Friday's Digest #42 

How I Find Time for Everything I Do 

One of the top questions I get is:
“How do you manage to find time for everything you do?”
Let's find out.

June 9th, 2023

Friday's Digest - The Newsletter for Doctors & Scientists

For two decades, I've been developing tools that have improved my practice in medicine, dentistry, and scientific research.

Join me every Friday to discover a new tool you can integrate into your workflow as a doctor, a scientist, or both.

I believe in sharing knowledge, embracing automation, boosting productivity, and finding joy in the process.

Photo by Dari lli on Unsplash

Table of Contents

Audio Project

My Audio project has begun!

Due to popular demand, I started to prepare audio versions of my past newsletters. This week I added an audio version to Issue #20: “How I Failed, and wouldn’t change a thing.”



This week I packed a suitcase (and a tuxedo 🤵‍♂️), and flew over to Vancouver, Canada 🇨🇦.

I'm attending the bi-annual International Conference of Oral and Maxillofacial Surgeons (ICOMS 2023). Over the next few days, I will have an opportunity to listen to great lectures and meet with my friends and colleagues from across the globe.

👨‍🏫 On Sunday, I will present my research, “Prediction Models for Personalized Treatment of Head and Neck Cancer.” Simply put, I'm studying how our immune system can combat cancer and how we can tailor cancer treatments to individual patients.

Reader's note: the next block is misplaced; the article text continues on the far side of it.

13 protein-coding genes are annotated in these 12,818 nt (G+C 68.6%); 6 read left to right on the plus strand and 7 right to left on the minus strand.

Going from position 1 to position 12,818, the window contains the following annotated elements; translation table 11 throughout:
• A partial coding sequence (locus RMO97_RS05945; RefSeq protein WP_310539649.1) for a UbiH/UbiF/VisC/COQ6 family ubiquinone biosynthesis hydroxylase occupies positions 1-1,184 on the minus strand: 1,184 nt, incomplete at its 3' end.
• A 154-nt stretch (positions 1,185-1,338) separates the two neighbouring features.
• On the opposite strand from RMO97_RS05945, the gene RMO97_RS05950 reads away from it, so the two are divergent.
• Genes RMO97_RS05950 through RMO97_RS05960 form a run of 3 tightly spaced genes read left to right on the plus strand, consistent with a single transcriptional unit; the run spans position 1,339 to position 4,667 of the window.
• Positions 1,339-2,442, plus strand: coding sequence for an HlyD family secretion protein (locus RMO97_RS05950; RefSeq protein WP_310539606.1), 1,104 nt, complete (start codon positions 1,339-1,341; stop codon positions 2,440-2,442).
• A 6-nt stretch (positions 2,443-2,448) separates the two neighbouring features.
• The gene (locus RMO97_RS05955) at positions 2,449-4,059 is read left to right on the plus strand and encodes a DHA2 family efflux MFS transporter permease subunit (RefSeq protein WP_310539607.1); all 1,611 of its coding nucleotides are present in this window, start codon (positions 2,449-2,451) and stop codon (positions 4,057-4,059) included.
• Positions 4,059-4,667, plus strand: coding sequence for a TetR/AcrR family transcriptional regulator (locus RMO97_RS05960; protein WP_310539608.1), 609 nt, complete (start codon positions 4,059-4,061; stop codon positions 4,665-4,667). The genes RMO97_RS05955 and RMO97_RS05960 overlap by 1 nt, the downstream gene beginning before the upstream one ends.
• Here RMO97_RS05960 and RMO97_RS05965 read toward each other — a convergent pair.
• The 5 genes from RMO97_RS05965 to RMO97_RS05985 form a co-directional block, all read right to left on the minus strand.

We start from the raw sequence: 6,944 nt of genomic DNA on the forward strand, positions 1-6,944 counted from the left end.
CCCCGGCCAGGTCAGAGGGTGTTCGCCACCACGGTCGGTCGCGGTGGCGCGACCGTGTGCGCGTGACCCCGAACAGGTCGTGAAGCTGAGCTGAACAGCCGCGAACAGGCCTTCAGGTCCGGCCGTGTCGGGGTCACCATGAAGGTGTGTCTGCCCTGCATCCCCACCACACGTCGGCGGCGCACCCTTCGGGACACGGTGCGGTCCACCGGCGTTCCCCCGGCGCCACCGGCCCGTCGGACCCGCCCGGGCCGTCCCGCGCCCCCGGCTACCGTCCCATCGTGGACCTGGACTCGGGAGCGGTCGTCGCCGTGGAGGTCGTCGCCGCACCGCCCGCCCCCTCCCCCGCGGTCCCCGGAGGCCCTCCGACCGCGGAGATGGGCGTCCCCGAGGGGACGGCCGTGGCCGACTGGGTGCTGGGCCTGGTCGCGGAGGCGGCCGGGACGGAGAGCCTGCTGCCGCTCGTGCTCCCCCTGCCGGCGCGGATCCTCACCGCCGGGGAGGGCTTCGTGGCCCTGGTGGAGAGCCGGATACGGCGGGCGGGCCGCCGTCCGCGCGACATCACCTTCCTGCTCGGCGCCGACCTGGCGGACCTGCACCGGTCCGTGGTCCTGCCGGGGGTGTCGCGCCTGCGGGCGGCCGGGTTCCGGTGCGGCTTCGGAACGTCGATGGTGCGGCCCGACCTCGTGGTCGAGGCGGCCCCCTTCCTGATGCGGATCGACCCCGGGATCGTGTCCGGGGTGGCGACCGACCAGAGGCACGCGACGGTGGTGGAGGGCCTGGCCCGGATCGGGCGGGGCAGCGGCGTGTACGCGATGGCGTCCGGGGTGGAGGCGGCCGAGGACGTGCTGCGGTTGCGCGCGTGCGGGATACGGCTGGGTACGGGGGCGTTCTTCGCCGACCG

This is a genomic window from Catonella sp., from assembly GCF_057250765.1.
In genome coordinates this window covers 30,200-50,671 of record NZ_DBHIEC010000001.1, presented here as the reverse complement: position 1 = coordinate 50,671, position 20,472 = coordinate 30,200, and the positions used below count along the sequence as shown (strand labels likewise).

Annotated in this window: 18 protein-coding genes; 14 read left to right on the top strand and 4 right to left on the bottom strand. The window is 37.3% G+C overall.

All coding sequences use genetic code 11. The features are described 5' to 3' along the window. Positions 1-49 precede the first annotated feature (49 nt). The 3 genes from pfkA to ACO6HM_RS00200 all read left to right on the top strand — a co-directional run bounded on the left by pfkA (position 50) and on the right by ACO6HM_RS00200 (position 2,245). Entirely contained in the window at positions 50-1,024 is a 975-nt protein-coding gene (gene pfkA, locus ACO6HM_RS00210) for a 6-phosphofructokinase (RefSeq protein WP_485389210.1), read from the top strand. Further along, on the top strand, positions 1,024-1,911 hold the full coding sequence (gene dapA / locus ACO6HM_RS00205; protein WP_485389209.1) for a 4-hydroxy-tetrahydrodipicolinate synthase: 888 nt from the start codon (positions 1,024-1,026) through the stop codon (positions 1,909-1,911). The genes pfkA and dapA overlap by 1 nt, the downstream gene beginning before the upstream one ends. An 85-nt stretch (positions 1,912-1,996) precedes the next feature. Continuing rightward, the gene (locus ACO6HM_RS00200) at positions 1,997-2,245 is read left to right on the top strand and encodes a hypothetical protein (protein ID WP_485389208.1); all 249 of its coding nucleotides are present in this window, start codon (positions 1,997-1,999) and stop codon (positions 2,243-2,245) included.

🎙️ Public speaking is a passion of mine. You can read about my top 5 public speaking tips by clicking here.

After last week's newsletter on the cost of living in the USA 💵, I received a bunch of questions. Many readers were curious about how the cost of living in Boston compares to other cities. So yes, Boston is significantly more expensive. In Portland, Oregon, for example, I paid 30-40% less.

Another question I got over the past few months is: “How do you manage to find time for everything you do?!”

So today's newsletter is your answer.

Number 42! Let's do this.

Main Article

Time management has always been a strength of mine, but I have perfected it in the last four years.

⛹️ I juggled being a full-time MD student, OMFS attending, establishing my private practice, mentoring two research students, writing research grant proposals, preparing for my fellowship, and studying for the USMLE.

🏋️‍♀️ It's funny how pushing yourself to your limits makes you realize how inefficient you were until then. Thanks to improved time management, I discovered I could complete tasks in significantly less time ⏳. I cut the duration by 80% and yet delivered better results.

🤾‍♂️ My time management approach has become my superpower.

It lets me merge the roles of a surgeon and scientist 🧑‍⚕️🧑‍🔬, permitting me to review 1000 manuscripts every year in just 22 minutes a day.

It lets me manage my email ✉️ and text messages 📱 in minutes, enabling me to maintain personal and professional relationships across various time zones.

Plus, my time management ensures that this newsletter gets published every Friday, come rain or shine.

So how do I do it?

Let's focus on the 3 most high-yield tips that can EASILY save you 2 hours EVERY SINGLE DAY.

📆 First, I never use a checklist.

By checklist, I mean a list of tasks that must be completed without deadlines.

It usually looks like this:

🟩  Buy milk

🟩  Prepare a presentation for the conference

🟩  Call parents

🤔 But what's the point? When should I look at this checklist? Do I need to look at it all the time?